So while it’s true that pennies cost, and maybe they are useless, it’s not really a big deal to keep them either. By getting rid of them, it would simply increase the net revenue to the treasury. Personally, I would be fine with getting rid of them, and it would not be an issue as many countries have already done it such as Canada and Australia. But let’s not overreact to the cost of producing them when you consider how much seigniorage revenue is still gained from producing $5, $10 bills, $20 bills, etc.
I often get into debates online with generally smart people about the inefficiencies of socialism often revolving around the planned economy of the Soviet Union. I have argued elsewhere that the Soviet Union was not really socialist (so I'll avoid addressing that myth here). The most important point to get across to people is that central planning and state ownership of the means of production are not necessary conditions for a socialist economy. My own preference is a market socialist economy, one in which the majority of firms are worker-owned cooperatives or consumer cooperatives. However, although I agree that highly centralized planned economies have significant drawbacks (mainly principle-agent problems, incentive problems, and information problems), I disagree that planning is inherently less efficient than market economies (I'll explain why in a bit). The problem with the way in which people approach the debate is often from the stand point of the superior optimality and efficiency of markets. However, the problem with this approach is that the software running in the background is the neoclassical model.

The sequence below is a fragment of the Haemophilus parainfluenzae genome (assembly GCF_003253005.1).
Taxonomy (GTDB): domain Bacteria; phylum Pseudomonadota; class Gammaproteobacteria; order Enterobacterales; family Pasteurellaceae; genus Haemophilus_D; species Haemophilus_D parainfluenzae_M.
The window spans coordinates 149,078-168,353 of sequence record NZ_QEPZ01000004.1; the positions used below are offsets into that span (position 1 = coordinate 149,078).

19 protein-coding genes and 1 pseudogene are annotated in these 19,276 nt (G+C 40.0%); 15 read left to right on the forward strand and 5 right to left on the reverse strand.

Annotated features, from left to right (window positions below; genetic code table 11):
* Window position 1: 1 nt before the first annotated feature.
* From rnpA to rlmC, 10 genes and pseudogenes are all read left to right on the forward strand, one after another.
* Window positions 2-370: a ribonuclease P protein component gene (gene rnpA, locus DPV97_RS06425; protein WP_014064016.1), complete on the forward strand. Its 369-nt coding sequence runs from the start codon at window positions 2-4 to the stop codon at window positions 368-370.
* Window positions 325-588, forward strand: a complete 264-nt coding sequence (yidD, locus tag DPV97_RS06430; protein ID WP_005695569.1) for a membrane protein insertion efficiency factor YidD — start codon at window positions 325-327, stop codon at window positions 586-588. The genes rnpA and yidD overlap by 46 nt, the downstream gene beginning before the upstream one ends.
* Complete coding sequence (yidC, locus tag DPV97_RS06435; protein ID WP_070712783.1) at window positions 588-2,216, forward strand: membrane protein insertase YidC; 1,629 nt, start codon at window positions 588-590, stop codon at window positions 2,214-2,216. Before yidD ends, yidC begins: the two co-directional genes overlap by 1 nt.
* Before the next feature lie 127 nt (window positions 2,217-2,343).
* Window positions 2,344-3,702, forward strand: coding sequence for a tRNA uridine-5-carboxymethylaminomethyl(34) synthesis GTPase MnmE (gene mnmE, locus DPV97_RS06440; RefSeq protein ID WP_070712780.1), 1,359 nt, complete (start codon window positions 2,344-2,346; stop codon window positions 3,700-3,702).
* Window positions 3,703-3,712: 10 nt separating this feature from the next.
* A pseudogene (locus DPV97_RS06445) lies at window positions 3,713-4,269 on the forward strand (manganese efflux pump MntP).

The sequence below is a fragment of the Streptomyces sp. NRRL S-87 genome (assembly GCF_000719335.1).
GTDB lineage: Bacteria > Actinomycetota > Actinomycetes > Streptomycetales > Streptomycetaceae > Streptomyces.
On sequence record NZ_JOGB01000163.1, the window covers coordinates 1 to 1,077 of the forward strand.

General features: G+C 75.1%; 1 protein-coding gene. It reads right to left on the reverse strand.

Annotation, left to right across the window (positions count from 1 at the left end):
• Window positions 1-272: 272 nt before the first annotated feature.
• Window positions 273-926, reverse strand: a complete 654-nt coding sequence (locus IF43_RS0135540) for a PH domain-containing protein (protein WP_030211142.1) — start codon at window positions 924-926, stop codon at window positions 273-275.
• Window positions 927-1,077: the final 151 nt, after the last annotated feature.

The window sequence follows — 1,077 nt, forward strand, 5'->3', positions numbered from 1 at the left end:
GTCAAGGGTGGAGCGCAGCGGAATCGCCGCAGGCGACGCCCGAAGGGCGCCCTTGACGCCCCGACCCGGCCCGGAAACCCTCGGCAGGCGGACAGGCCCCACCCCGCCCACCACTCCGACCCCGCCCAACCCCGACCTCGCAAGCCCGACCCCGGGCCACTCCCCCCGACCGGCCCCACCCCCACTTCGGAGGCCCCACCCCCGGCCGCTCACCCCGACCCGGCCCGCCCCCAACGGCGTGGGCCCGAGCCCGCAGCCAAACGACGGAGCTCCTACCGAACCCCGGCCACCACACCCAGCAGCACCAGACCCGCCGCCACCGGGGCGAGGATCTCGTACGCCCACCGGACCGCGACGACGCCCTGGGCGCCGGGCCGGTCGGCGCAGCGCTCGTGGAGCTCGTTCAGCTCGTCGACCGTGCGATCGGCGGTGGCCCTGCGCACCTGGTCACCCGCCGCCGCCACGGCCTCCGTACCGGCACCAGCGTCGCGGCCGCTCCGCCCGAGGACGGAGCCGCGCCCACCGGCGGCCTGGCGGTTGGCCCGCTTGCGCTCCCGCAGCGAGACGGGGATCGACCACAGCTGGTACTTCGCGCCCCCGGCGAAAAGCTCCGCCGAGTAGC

This has also been generally the approach by Western economists in the comparative systems literature. The primary aim of the neoclassical approach to comparative systems has been to demonstrate the irrationality and inferiority of the planned economic system to that of the Walrasian competitive market system. The competitive market system is regarded by neoclassicals as producing the most efficient allocation of resources through the interaction of self-interested actors in voluntary exchange pursuant to the goal of profit and utility maximization. The achievement of the most efficient allocation of resources is considered “optimal”. However, the neoclassical definition of optimality is based on a fictional model of the economy, and has never been applicable to real world capitalism.
The key claim of the neoclassical model is that prices carry all the information needed for agents in a competitive market economy to make rational allocation decisions. In theory, competitive markets achieve optimal efficiency at the equilibrium between demand and supply. When equilibrium is achieved, markets are said to be in Pareto optimum, a state in which any reallocation would only make someone else worse off.
In the Walrasian model, Pareto optimality can be proven mathematically, but only under very restrictive assumptions.